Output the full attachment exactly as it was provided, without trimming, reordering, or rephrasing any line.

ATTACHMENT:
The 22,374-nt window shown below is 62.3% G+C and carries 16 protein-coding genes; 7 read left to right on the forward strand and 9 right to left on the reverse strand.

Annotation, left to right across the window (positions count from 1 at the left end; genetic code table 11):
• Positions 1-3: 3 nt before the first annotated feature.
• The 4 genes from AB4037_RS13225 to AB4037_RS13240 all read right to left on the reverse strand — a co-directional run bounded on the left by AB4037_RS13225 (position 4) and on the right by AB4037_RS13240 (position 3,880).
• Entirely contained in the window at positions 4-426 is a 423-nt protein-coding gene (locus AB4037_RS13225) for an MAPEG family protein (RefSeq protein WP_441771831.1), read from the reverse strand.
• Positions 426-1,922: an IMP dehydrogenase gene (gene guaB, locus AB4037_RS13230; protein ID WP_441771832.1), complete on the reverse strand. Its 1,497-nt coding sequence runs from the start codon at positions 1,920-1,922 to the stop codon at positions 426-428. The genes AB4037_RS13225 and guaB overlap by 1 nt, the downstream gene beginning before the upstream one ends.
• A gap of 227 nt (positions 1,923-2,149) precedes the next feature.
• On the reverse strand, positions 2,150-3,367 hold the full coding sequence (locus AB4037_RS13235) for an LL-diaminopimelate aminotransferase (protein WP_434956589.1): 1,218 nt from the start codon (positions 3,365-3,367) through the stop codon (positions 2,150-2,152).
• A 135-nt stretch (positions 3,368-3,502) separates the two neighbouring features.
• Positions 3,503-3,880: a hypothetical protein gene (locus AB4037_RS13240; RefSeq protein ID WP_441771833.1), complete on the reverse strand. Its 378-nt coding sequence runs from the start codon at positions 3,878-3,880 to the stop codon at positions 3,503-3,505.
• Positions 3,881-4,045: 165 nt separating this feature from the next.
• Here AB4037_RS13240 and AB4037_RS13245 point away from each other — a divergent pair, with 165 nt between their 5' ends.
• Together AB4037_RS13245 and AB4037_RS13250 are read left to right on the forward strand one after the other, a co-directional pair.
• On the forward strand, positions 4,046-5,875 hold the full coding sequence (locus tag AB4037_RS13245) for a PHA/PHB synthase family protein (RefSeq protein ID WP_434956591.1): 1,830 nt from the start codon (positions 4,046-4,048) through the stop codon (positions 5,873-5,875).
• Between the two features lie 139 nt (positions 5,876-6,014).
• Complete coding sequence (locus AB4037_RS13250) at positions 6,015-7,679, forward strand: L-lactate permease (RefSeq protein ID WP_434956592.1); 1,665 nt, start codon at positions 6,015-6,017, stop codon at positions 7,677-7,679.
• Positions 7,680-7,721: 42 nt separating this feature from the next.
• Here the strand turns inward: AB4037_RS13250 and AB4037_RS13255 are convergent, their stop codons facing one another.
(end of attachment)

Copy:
The 22,374-nt window shown below is 62.3% G+C and carries 16 protein-coding genes; 7 read left to right on the forward strand and 9 right to left on the reverse strand.

Annotation, left to right across the window (positions count from 1 at the left end; genetic code table 11):
• Positions 1-3: 3 nt before the first annotated feature.
• The 4 genes from AB4037_RS13225 to AB4037_RS13240 all read right to left on the reverse strand — a co-directional run bounded on the left by AB4037_RS13225 (position 4) and on the right by AB4037_RS13240 (position 3,880).
• Entirely contained in the window at positions 4-426 is a 423-nt protein-coding gene (locus AB4037_RS13225) for an MAPEG family protein (RefSeq protein WP_441771831.1), read from the reverse strand.
• Positions 426-1,922: an IMP dehydrogenase gene (gene guaB, locus AB4037_RS13230; protein ID WP_441771832.1), complete on the reverse strand. Its 1,497-nt coding sequence runs from the start codon at positions 1,920-1,922 to the stop codon at positions 426-428. The genes AB4037_RS13225 and guaB overlap by 1 nt, the downstream gene beginning before the upstream one ends.
• A gap of 227 nt (positions 1,923-2,149) precedes the next feature.
• On the reverse strand, positions 2,150-3,367 hold the full coding sequence (locus AB4037_RS13235) for an LL-diaminopimelate aminotransferase (protein WP_434956589.1): 1,218 nt from the start codon (positions 3,365-3,367) through the stop codon (positions 2,150-2,152).
• A 135-nt stretch (positions 3,368-3,502) separates the two neighbouring features.
• Positions 3,503-3,880: a hypothetical protein gene (locus AB4037_RS13240; RefSeq protein ID WP_441771833.1), complete on the reverse strand. Its 378-nt coding sequence runs from the start codon at positions 3,878-3,880 to the stop codon at positions 3,503-3,505.
• Positions 3,881-4,045: 165 nt separating this feature from the next.
• Here AB4037_RS13240 and AB4037_RS13245 point away from each other — a divergent pair, with 165 nt between their 5' ends.
• Together AB4037_RS13245 and AB4037_RS13250 are read left to right on the forward strand one after the other, a co-directional pair.
• On the forward strand, positions 4,046-5,875 hold the full coding sequence (locus tag AB4037_RS13245) for a PHA/PHB synthase family protein (RefSeq protein ID WP_434956591.1): 1,830 nt from the start codon (positions 4,046-4,048) through the stop codon (positions 5,873-5,875).
• Between the two features lie 139 nt (positions 5,876-6,014).
• Complete coding sequence (locus AB4037_RS13250) at positions 6,015-7,679, forward strand: L-lactate permease (RefSeq protein ID WP_434956592.1); 1,665 nt, start codon at positions 6,015-6,017, stop codon at positions 7,677-7,679.
• Positions 7,680-7,721: 42 nt separating this feature from the next.
• Here the strand turns inward: AB4037_RS13250 and AB4037_RS13255 are convergent, their stop codons facing one another.